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Strawberries are rich in vitamin C, with one cup providing 180% of the recommended daily intake,” says dietitian Nicole Senior. “They are also high in the B-vitamin folate needed for a healthy heart and a healthy pregnancy. Like other berries, strawberries are low in natural sugars, low in kilojoules, low in sodium, and low GI. They are also a source of fibre for digestive health and potassium for better blood pressure.


Food skills: shopping. Check the punnet closely (top and bottom) to make sure they all look well formed, fresh and dry (moisture attracts mould), have a uniform good bright colour, aren’t squashed or damaged (bruising or soft spots) and there’s no oozing juice or fermenting smell. Strawberries should have their green caps attached. Strawberries are best stored in the fridge, spread out in a single layer to avoid damage, but taste their best at room temperature so take them out for a while before eating.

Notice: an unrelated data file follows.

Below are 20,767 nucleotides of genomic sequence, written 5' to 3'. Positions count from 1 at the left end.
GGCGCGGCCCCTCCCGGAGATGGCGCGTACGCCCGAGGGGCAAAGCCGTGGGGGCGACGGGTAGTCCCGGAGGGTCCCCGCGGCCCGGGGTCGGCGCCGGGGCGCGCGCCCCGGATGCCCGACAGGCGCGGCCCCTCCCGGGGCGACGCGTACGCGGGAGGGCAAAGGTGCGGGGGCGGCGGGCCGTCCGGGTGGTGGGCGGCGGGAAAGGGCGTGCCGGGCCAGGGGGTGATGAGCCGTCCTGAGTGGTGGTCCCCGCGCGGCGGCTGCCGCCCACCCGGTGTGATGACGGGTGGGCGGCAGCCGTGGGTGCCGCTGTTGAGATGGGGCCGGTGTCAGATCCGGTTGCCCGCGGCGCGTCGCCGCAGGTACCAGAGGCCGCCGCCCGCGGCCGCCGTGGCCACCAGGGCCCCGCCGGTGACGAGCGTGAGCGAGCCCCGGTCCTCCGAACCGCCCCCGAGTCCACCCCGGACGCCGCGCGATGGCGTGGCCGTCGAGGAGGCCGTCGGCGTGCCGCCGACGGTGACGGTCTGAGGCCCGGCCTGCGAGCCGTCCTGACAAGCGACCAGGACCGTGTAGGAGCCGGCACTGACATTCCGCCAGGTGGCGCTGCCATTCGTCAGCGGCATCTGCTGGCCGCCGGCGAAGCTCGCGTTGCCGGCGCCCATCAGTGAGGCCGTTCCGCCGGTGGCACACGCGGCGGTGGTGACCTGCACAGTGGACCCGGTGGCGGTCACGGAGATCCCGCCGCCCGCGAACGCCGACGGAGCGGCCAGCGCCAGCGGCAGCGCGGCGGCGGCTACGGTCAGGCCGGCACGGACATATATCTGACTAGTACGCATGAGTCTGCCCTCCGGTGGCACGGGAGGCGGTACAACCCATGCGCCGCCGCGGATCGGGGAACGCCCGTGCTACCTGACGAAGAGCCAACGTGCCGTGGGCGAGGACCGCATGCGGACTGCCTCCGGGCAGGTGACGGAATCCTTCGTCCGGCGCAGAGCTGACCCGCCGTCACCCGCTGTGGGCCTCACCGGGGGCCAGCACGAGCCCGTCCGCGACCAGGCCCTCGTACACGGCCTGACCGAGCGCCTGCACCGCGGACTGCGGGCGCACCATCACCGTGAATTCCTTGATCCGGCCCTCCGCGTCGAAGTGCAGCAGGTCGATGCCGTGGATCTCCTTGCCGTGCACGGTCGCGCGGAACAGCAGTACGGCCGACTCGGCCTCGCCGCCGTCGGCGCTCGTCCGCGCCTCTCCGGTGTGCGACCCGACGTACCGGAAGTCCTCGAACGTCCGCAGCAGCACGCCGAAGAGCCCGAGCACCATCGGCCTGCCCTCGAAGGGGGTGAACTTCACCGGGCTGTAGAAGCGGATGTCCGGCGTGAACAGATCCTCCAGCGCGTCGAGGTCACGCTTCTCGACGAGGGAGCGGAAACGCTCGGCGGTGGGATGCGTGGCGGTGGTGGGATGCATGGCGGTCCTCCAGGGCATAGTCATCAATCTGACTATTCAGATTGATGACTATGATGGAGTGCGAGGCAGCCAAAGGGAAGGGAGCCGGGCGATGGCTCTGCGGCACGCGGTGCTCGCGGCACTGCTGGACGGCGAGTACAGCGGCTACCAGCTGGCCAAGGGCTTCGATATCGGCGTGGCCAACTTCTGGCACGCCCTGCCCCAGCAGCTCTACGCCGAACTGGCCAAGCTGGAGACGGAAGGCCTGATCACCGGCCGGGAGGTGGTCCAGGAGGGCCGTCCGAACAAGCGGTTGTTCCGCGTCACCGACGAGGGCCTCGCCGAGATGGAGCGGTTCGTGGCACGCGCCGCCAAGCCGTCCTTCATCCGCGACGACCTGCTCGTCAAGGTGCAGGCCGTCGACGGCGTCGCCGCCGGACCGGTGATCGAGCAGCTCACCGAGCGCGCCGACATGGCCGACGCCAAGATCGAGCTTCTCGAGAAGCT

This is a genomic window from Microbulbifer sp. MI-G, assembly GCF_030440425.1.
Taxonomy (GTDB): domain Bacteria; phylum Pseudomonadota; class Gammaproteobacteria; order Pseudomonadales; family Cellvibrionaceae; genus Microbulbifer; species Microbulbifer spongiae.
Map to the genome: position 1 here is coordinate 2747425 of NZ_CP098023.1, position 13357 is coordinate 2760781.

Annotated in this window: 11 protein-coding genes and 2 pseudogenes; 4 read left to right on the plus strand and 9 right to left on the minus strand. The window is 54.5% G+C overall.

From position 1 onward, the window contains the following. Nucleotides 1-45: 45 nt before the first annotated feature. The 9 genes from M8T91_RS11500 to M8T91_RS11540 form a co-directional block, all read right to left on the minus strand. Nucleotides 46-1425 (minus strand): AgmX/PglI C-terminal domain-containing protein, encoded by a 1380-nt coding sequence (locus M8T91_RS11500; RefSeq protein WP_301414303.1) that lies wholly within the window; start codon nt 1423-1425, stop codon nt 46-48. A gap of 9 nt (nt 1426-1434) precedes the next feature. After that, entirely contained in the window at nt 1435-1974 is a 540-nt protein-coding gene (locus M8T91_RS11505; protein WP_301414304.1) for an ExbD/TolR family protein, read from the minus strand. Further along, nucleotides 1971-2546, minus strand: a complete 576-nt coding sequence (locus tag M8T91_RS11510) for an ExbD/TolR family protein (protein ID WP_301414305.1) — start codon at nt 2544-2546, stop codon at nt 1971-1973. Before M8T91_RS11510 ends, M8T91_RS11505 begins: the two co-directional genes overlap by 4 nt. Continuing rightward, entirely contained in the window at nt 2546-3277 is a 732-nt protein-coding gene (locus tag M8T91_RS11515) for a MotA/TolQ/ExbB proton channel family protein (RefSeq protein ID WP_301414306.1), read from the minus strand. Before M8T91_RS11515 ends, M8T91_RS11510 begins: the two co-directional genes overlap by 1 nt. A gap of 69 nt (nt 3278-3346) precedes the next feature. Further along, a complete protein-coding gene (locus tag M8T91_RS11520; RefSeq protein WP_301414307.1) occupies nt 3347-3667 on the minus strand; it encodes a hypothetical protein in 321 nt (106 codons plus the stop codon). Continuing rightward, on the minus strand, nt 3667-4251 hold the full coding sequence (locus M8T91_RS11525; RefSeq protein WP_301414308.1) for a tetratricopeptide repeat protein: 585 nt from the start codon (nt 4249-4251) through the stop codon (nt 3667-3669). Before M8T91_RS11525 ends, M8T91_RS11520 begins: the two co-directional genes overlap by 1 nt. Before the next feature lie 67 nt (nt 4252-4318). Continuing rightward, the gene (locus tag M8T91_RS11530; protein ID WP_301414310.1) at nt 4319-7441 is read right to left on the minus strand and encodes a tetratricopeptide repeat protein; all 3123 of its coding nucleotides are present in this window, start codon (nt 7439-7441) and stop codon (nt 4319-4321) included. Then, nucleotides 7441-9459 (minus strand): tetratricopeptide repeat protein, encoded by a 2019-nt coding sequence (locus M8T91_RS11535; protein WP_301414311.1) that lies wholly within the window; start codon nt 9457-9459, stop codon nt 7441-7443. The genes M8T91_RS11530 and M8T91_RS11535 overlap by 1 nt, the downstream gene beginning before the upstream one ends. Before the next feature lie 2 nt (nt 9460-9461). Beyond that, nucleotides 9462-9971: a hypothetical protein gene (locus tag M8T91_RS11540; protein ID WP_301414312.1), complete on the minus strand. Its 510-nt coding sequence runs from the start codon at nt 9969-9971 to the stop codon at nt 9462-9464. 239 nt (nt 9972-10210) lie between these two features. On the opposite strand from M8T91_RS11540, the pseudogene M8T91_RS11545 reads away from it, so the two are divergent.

Food skills: storing. Strawberries are among the most perishable of fruits and can turn soft and mouldy within 24 hours. They are hard to pass by, so open the punnet (or punnets) when you get home and sort and remove any bruised or damaged berries. Store in the refrigerator for two to three days in the punnet or place them on a plate in a single layer on paper towel and cover with plastic wrap. When you are ready to eat them, rinse gently in cool water (do not soak) before hulling and eating and allow to air-dry or pat gently with paper towel.

Strawberries nutrition facts
 Source: The Good Carbs Cookbook